The benefits of training barefoot
How to reduce falls and maintain balance with age


Stuart Wakefield

Stuart Wakefield

Registered Kinesiologist

Stuart is a Registered Kinesiologist. He is the Director of Education in Canada for EBFA Global. Stuart focuses on movement longevity through sensory stimulation, fascial health, and foot stability.  

How to reduce falls and maintain balance with age

The saying “use it or lose it” is something we’ve all heard, mostly associated with fitness and weight lifting.


Have you ever thought of how this applies to your nervous system?

Both static and dynamic balance are very complex processes that take in information from our sensory systems (proprioceptive, visual, vestibular). Proprioception is our body’s ability to sense its movement, location, and actions. An example of this is being able to walk without looking at your feet. But what happens if you don’t practice proper balance and proprioception exercises?

Maintaining balance with age is absolutely critical in order to age well!

Our longevity is very closely linked to our speed, stride speed when walking. When our balance begins to decrease, our walking speed will slow, our stride length will decrease and we often start to look down at our feet and not where we’re going. This can lead to falls as we age. However, it doesn’t mean that falls have to be a part of the aging process. Firstly, we must focus on our feet and think about a fall prevention strategy. Every single step we take requires stability and balance from our feet up and this is very much dependent on our ability to feel the ground.

So how can we improve balance?  Let’s take a look…

Our focus is on the proprioceptive system and more specifically, 4 types of mechanoreceptors that are found in the skin on the bottom of the foot. Mechanoreceptors detect stimuli such as touch, pressure, and vibration from the external environment.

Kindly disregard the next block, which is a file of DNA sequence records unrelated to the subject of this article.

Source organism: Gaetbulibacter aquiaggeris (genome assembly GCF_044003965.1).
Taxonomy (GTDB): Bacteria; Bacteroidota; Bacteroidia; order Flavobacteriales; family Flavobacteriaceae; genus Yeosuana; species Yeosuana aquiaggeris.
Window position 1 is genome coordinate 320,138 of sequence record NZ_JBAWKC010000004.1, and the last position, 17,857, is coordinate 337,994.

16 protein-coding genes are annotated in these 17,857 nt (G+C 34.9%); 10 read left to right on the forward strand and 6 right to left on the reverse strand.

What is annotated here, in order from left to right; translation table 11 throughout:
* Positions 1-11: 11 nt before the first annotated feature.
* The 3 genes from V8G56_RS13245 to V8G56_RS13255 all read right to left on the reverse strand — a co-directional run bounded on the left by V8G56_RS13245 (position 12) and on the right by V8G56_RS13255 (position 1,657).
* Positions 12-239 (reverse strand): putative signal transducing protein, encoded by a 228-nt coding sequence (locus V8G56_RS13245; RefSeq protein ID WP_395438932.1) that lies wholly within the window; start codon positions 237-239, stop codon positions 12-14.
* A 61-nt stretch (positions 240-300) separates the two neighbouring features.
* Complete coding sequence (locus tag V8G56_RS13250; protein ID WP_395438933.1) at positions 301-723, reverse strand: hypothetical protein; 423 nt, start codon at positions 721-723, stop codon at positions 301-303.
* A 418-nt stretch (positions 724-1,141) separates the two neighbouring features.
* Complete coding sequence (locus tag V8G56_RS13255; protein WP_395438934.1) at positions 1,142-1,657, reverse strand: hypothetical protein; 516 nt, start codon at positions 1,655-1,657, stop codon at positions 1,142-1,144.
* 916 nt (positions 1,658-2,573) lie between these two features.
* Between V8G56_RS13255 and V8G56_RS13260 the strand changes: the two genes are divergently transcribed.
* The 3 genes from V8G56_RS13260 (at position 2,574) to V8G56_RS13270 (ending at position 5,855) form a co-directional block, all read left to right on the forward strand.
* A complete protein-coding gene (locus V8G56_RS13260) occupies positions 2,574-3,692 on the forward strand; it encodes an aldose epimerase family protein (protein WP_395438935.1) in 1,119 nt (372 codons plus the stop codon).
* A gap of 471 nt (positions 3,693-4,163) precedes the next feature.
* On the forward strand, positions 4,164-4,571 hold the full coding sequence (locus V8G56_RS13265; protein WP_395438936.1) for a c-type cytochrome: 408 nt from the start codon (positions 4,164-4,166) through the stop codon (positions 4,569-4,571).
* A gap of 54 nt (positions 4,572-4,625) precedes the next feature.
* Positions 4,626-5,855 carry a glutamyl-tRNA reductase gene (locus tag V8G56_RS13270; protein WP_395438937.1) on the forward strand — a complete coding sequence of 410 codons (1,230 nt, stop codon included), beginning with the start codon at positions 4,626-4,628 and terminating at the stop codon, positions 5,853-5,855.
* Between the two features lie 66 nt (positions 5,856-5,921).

As mentioned in a previous educational piece by Dr. Emily Splichal, the stimulus of the receptors can be referred to as essential noise.

Unfortunately, it’s commonplace in our society to be in socks and shoes more than not. Having these things on our feet, while often a necessity, blocks this essential noise. This is the stimulus that keeps these receptors active and accurately relays information to our brain. This information consists of the amount of impact coming into our body with each step and the texture or “feel” of the ground we’re on.  When this information is blocked constantly over a period of years, we start to lose the accuracy of the information that’s sent to our brains.

This is on top of the fact that the peak sensitivity of these receptors is around age 40 and then starts to decline. By the time we reach age 70, we need 2x the stimulus for our brain to create the same motor response. Add being in shoes and socks constantly and you’re aiding in the decline in these receptors.

    We must focus on improving our balance as early as we can: 

    • By simply being barefoot daily
    • Performing exercises like toe yoga, and short foot
    • Simply standing barefoot on a Naboso mat

    By focusing on these techniques and integrating them into your daily routine, you’re using these receptors, keeping them active, and allowing your brain to create more optimal movement control. 

    This is the recipe for better balance with age. WillKin’s Bare to Move program is delivered by an accredited Kinesiologist and a certified Barefoot Training Specialist. This program is for those who have experienced a long period of deconditioning, lower body pain, a lower body or foot-related injury. The program focuses on working from the ground up. Keep your feet strong and healthy, with the consistent sensory stimulus of being barefoot. 


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    COVID-19: In response to the pandemic, WillKin has adapted the delivery of its services by now offering all of its programs remotely.